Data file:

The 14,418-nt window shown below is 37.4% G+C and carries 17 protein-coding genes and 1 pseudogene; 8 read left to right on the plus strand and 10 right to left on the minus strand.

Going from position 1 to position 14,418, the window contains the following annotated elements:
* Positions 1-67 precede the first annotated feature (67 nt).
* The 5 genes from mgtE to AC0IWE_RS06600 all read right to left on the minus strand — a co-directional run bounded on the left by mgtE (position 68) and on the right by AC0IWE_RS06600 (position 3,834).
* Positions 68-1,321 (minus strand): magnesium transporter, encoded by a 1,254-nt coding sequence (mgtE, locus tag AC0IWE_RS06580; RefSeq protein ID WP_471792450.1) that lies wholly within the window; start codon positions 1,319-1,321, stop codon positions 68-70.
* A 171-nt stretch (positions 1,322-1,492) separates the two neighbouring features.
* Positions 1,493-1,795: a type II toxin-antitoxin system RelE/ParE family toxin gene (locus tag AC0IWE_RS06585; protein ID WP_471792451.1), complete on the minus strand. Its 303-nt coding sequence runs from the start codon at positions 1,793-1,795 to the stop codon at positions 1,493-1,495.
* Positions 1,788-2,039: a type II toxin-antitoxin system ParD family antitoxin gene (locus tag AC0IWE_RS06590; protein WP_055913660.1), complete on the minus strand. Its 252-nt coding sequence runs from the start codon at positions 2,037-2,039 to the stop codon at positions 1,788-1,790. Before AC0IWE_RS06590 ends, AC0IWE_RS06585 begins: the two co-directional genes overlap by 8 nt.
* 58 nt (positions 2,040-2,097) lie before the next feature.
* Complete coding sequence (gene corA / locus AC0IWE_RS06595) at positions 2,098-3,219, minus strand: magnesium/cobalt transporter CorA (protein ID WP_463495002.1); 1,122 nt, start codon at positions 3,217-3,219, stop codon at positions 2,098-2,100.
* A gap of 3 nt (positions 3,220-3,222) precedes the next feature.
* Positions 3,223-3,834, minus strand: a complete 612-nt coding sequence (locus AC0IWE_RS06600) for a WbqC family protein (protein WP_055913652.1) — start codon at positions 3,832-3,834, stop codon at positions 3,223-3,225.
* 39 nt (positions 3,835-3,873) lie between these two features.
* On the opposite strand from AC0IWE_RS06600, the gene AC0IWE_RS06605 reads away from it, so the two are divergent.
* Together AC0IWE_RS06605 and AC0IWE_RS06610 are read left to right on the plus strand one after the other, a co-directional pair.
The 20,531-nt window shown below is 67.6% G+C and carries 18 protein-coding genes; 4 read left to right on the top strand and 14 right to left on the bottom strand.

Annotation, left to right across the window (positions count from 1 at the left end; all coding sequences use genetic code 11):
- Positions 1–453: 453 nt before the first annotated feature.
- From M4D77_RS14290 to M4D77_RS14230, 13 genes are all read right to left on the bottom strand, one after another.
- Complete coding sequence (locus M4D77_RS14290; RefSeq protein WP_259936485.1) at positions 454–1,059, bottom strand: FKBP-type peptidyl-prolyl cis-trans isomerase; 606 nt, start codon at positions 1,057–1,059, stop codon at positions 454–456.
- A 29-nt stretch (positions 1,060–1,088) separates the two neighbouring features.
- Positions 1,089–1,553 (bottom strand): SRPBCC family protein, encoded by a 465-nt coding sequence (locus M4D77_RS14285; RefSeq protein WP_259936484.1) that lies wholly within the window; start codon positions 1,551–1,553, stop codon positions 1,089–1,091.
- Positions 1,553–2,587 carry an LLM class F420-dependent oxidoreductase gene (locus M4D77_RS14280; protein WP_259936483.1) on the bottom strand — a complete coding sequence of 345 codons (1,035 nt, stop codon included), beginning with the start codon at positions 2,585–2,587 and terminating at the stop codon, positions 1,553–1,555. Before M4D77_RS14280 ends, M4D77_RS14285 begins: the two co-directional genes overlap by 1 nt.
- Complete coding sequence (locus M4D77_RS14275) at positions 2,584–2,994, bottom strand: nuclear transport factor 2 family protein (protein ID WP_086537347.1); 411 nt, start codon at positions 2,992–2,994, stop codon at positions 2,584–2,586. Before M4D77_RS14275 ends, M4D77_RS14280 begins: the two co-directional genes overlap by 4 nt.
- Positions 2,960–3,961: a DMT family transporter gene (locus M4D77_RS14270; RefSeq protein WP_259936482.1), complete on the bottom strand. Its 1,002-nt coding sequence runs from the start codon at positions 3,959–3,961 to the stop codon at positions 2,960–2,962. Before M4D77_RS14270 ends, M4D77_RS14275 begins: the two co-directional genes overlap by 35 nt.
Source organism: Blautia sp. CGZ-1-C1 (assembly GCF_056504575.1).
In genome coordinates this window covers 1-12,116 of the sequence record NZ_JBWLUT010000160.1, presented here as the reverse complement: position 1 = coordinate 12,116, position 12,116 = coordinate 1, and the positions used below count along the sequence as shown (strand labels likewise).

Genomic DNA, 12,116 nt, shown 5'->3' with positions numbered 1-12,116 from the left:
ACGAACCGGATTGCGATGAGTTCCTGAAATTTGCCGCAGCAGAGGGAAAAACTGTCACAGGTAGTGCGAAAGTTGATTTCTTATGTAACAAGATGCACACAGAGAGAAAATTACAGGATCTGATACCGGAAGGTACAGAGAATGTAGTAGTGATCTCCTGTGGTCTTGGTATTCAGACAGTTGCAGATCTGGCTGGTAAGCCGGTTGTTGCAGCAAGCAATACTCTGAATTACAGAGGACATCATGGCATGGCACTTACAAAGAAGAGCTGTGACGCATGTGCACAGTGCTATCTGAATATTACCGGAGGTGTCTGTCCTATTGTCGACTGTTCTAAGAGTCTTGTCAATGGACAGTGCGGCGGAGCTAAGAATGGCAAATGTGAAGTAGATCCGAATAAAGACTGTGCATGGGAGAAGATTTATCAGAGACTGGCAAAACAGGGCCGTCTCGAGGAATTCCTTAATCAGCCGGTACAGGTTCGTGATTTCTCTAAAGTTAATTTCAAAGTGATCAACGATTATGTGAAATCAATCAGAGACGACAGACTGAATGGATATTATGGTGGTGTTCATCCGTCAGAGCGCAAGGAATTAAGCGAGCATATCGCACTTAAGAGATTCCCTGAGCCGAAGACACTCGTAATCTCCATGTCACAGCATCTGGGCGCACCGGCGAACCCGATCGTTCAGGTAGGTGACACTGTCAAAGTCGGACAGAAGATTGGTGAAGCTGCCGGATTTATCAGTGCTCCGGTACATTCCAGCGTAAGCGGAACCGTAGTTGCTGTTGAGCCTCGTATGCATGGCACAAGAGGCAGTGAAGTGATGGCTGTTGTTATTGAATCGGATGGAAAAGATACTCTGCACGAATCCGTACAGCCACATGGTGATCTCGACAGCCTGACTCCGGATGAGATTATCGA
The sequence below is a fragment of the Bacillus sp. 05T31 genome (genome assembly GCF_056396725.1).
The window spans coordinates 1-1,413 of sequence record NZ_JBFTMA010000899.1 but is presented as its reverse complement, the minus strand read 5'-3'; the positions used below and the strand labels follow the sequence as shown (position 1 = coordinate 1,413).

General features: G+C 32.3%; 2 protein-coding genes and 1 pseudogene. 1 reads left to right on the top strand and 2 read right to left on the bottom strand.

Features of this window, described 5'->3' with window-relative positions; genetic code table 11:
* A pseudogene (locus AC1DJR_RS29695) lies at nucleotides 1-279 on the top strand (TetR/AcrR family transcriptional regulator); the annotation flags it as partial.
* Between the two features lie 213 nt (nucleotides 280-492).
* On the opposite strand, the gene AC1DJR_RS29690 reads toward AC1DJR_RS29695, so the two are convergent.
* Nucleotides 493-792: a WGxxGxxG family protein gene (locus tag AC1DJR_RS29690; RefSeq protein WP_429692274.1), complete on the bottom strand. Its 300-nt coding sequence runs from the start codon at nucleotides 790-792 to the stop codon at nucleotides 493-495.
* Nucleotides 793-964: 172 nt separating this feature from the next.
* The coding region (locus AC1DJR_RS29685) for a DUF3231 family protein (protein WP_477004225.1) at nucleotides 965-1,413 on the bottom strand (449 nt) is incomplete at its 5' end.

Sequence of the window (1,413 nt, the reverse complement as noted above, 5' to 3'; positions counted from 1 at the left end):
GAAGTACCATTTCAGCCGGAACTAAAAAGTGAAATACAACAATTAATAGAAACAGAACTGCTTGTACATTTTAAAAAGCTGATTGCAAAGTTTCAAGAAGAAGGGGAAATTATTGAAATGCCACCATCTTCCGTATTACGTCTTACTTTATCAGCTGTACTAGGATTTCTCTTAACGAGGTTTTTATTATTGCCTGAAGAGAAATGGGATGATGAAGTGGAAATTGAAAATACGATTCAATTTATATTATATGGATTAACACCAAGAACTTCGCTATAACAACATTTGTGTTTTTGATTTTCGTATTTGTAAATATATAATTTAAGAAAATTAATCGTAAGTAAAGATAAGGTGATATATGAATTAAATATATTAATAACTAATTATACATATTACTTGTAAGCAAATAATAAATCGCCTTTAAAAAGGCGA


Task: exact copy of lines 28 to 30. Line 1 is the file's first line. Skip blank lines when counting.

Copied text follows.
Genomic DNA, 12,116 nt, shown 5'->3' with positions numbered 1-12,116 from the left:
ACGAACCGGATTGCGATGAGTTCCTGAAATTTGCCGCAGCAGAGGGAAAAACTGTCACAGGTAGTGCGAAAGTTGATTTCTTATGTAACAAGATGCACACAGAGAGAAAATTACAGGATCTGATACCGGAAGGTACAGAGAATGTAGTAGTGATCTCCTGTGGTCTTGGTATTCAGACAGTTGCAGATCTGGCTGGTAAGCCGGTTGTTGCAGCAAGCAATACTCTGAATTACAGAGGACATCATGGCATGGCACTTACAAAGAAGAGCTGTGACGCATGTGCACAGTGCTATCTGAATATTACCGGAGGTGTCTGTCCTATTGTCGACTGTTCTAAGAGTCTTGTCAATGGACAGTGCGGCGGAGCTAAGAATGGCAAATGTGAAGTAGATCCGAATAAAGACTGTGCATGGGAGAAGATTTATCAGAGACTGGCAAAACAGGGCCGTCTCGAGGAATTCCTTAATCAGCCGGTACAGGTTCGTGATTTCTCTAAAGTTAATTTCAAAGTGATCAACGATTATGTGAAATCAATCAGAGACGACAGACTGAATGGATATTATGGTGGTGTTCATCCGTCAGAGCGCAAGGAATTAAGCGAGCATATCGCACTTAAGAGATTCCCTGAGCCGAAGACACTCGTAATCTCCATGTCACAGCATCTGGGCGCACCGGCGAACCCGATCGTTCAGGTAGGTGACACTGTCAAAGTCGGACAGAAGATTGGTGAAGCTGCCGGATTTATCAGTGCTCCGGTACATTCCAGCGTAAGCGGAACCGTAGTTGCTGTTGAGCCTCGTATGCATGGCACAAGAGGCAGTGAAGTGATGGCTGTTGTTATTGAATCGGATGGAAAAGATACTCTGCACGAATCCGTACAGCCACATGGTGATCTCGACAGCCTGACTCCGGATGAGATTATCGA
The sequence below is a fragment of the Bacillus sp. 05T31 genome (genome assembly GCF_056396725.1).